"It's been 2 weeks and I haven't received my card....I'm sure the guy has no intention of sending it."
"I can't believe how much this guy has his cards listed for....he's holding them hostage."
"I haven't heard from this guy in a month....obviously he's ignoring me".
"This guy is asking for a refund on a damaged card....I doubt it's damaged."
With the world of online purchasing, ebay and "faceless" trading, the card collecting hobby has experienced a huge transformation over the past 10-15 years.
Gone are the days of only being able to trade or buy cards in person. Now, many of us pick up a lot of items without ever knowing who they are coming from. This is not necessarily a bad thing, but can definitely lead to a person jumping to conclusions.
The online hobby world creates forced level of trust. If I buy something from a guy in Toronto or Florida or Sweden, I am forced to trust that the person on the other end of the transaction will do their best to make sure the exchange happens as smooth as possible.
Unfortunately....that doesn't always happen. (Believe me - I know).
But I feel that there are two ways to handle situations like this. One is to try and work with the other party in hopes of coming to an agreed solution. Sometimes it's just a matter of patience while waiting for a bubble mailer to arrive. Other times it involves modifying the deal to compensate for the bump in the road.
In any instance though I think that two things are paramount....
1. Try to maintain honest and open communication. Being respectful and listening to the other person while presenting your side of the situation. Putting all the cards on the table is key.
2. Don't jump to conclusions. While there are people out there who have the agenda of ripping people off, there are way more - WAY MORE good, honest collectors out there. To take the brush and paint them as one thing or another isn't fair until you have all the details.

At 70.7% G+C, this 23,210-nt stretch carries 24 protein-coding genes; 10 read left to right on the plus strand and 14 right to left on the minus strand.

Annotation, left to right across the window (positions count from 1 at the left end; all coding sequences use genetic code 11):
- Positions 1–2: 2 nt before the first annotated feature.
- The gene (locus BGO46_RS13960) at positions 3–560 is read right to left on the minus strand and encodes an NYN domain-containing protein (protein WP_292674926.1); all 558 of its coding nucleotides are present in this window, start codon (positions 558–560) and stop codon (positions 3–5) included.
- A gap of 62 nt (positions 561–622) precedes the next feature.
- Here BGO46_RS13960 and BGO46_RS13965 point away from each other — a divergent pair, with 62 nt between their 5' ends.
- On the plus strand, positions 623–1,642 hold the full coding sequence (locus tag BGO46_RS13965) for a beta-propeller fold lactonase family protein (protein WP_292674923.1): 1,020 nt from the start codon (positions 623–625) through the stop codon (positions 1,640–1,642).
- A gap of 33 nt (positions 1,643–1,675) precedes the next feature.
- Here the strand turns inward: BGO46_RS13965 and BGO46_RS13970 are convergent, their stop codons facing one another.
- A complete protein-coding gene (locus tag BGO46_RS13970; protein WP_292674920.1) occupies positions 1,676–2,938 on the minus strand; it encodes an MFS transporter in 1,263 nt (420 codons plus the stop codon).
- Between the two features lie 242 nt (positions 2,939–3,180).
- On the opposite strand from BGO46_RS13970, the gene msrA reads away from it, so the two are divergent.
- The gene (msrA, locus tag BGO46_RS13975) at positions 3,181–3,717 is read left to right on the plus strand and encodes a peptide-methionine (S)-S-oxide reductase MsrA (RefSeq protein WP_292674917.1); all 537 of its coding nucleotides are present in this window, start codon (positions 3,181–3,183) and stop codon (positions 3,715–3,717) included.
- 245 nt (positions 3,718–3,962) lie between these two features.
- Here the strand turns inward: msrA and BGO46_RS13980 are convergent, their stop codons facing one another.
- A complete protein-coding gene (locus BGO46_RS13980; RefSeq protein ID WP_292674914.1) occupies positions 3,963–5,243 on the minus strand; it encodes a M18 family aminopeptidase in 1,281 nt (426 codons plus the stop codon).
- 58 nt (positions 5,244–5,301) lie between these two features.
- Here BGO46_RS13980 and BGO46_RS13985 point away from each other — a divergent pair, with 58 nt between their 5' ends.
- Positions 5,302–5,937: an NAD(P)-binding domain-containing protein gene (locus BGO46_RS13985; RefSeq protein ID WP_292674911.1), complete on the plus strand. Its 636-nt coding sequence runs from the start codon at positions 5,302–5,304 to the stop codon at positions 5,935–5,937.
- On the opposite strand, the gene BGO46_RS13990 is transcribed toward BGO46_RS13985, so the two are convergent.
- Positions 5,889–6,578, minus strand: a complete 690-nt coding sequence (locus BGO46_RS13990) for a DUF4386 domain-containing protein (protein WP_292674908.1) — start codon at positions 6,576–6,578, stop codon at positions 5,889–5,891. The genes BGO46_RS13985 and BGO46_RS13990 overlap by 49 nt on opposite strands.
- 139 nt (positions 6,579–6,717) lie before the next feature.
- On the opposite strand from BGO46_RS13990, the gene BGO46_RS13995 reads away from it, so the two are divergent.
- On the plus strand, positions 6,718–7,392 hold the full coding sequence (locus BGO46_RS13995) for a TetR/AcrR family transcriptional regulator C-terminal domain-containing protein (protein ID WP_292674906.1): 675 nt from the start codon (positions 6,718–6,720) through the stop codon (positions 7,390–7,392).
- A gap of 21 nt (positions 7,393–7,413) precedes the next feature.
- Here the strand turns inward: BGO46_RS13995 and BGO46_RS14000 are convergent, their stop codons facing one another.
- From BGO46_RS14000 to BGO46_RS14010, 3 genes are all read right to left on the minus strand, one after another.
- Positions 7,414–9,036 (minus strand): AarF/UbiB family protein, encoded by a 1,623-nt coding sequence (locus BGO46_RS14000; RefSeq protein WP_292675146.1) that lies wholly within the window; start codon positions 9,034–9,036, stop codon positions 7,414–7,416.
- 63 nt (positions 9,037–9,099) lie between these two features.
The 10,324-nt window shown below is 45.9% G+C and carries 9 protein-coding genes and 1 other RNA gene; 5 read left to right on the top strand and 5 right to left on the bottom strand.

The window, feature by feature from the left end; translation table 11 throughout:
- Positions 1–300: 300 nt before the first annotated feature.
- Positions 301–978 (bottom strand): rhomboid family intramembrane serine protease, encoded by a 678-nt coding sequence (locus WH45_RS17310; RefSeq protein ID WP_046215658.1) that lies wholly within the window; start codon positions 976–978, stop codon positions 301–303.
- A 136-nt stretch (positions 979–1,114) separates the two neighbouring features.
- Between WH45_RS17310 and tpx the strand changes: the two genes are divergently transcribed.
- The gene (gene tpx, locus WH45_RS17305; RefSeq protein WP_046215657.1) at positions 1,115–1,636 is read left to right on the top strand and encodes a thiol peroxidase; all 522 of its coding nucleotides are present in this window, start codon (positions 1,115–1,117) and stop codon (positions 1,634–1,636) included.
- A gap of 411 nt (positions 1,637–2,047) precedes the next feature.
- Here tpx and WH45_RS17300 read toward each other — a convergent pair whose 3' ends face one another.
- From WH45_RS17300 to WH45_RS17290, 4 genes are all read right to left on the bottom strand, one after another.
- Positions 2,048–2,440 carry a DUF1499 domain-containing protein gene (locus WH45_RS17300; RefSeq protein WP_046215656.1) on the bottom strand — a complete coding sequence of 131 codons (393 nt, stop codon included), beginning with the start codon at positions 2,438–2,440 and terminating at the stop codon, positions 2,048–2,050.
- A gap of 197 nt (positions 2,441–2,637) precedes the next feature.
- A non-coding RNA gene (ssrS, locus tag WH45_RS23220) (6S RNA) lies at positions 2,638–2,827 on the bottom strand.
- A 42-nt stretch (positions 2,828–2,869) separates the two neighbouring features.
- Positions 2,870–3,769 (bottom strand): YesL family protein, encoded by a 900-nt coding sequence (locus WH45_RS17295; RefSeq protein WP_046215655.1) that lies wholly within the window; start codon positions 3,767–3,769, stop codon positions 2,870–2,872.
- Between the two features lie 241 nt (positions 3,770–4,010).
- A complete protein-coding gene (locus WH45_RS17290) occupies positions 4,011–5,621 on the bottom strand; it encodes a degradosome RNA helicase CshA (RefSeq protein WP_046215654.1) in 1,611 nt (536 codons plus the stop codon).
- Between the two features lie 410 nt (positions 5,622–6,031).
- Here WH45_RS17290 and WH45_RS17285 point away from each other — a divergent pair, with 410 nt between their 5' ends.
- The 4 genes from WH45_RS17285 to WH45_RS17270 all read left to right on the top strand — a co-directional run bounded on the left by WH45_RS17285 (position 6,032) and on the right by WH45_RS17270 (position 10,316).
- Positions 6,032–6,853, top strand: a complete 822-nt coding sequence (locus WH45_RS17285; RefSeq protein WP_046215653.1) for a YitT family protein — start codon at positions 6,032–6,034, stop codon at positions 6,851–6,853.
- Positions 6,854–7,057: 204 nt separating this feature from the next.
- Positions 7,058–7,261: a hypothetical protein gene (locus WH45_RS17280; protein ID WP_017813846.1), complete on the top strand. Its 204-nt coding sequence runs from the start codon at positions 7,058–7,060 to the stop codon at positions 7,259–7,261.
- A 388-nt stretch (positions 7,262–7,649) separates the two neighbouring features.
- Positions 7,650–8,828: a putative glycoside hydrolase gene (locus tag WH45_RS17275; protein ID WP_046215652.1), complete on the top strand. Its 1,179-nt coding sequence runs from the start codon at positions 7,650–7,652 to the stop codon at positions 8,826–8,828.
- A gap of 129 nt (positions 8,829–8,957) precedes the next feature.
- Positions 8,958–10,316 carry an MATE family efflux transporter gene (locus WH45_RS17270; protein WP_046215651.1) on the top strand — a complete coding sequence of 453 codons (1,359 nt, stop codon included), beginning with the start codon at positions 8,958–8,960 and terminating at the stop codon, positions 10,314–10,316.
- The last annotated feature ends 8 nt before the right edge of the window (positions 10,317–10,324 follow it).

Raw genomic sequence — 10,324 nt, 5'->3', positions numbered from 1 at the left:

It's frustrating when I see people jump to conclusions. Building the stories in their head. And while it might make sense to them (and who knows...it could be true), to brand a person as a "liar", "thief", "rip-off artist" (you get my drift) without first getting all the facts is just unethical.
I can appreciate that people get frustrated when things don't go the way they expect, but I can only think of two things when that happens. Either you had unrealistic expectations to begin with or you didn't think of that specific scenario ahead of time. Being able to take that frustration and turning it into positive energy often times makes the difficult situation much more tolerable.
Not everybody is wired the same way. You have to respect that.
Not everybody has the same hobby habits as you. You have to respect that.
Not everybody is out to "get you".
Jumping to conclusions does nothing but magnify and intensify the situation...and quite often in a negative way. It serves no purpose.
And it's one thing to jump to a conclusion in your head. I think we all do that. When things go bad, we flip through the various scenarios. But it's another to take the time to sit in front of the computer, type these conclusions out and hit "send".
That can create a slippery slope. Putting a label on a person who might be innocent of the accusation is just flat out not cool.
I think what's most frustrating about jumping to conclusions is that people gravitate towards these situations. Heck, I'll admit I'm guilty of it myself. It's like a car wreck or a police bust....we all slow down and take a look. In addition to putting the spotlight on one more "negative" in this hobby, it can lead to even more people jumping to conclusions.
Sorry for putting the spotlight on it. Now I'm going to think up a positive post.
Like spinning plates
7 minutes ago